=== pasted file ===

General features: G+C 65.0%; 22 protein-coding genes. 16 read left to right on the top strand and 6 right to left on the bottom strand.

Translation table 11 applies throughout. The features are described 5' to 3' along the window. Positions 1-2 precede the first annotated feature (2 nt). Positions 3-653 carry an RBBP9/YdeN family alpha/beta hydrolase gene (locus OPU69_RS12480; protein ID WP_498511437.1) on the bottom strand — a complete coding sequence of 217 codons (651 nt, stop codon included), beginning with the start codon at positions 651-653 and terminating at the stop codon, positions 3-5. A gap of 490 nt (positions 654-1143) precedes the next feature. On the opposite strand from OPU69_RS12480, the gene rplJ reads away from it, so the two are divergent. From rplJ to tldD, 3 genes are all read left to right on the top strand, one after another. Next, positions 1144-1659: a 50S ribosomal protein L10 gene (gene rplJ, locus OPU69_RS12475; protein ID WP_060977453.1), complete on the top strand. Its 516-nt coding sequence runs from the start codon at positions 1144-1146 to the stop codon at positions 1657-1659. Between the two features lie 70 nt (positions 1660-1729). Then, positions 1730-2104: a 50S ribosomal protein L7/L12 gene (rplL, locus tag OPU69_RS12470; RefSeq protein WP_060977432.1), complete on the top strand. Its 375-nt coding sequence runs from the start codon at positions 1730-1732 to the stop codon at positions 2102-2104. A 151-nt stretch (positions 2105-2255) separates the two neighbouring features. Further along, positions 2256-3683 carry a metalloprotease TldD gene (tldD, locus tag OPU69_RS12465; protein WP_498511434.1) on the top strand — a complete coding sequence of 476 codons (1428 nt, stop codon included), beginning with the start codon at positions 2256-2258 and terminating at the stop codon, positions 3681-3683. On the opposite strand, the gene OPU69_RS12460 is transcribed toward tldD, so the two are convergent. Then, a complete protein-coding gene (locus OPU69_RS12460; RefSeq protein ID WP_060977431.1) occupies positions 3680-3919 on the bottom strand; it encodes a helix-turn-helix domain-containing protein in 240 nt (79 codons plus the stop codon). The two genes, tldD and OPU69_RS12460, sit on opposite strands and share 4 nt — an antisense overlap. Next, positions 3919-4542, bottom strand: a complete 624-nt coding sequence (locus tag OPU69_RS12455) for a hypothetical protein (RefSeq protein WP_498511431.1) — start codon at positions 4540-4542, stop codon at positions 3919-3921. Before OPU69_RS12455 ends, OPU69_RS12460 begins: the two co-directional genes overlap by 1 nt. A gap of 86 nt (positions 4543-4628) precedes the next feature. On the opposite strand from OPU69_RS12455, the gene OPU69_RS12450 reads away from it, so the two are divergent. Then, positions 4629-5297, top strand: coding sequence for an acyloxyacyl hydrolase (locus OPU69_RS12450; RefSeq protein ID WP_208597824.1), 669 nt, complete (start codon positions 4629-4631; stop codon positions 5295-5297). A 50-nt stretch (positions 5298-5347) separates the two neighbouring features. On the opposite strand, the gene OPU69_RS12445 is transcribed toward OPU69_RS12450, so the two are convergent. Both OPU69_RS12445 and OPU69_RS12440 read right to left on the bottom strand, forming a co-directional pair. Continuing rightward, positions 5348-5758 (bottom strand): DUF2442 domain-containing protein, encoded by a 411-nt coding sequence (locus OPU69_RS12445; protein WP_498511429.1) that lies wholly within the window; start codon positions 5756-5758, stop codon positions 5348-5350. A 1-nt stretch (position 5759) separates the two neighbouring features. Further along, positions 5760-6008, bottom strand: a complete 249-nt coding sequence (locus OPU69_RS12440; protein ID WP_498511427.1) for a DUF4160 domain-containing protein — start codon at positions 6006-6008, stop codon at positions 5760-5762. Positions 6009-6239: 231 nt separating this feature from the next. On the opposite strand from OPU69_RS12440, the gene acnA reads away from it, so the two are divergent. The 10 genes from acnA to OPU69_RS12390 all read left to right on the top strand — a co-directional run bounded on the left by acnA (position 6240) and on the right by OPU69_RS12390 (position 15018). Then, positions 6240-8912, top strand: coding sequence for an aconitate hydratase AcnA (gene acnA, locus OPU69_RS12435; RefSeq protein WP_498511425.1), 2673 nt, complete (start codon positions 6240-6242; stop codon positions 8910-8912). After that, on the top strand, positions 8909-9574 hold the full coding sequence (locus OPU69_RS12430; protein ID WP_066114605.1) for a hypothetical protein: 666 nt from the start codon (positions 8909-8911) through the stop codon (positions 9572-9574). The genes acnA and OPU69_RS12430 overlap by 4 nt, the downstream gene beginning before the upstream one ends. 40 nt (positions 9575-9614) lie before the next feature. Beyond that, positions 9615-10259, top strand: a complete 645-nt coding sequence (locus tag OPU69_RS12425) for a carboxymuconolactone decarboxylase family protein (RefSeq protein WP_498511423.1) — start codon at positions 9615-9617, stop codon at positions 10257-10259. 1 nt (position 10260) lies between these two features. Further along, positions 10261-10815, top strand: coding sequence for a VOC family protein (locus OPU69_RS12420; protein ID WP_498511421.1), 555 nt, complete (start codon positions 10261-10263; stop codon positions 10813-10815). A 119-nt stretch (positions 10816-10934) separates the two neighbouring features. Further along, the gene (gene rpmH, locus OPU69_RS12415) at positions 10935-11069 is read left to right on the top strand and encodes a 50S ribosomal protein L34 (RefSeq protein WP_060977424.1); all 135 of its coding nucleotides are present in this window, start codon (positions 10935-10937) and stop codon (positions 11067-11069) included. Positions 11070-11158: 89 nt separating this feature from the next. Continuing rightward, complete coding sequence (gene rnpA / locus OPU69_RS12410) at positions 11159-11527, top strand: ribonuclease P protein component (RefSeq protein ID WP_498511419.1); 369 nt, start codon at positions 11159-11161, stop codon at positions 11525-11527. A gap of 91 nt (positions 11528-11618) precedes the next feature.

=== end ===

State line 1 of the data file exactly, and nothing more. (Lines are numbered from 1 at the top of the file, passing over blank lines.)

General features: G+C 65.0%; 22 protein-coding genes. 16 read left to right on the top strand and 6 right to left on the bottom strand.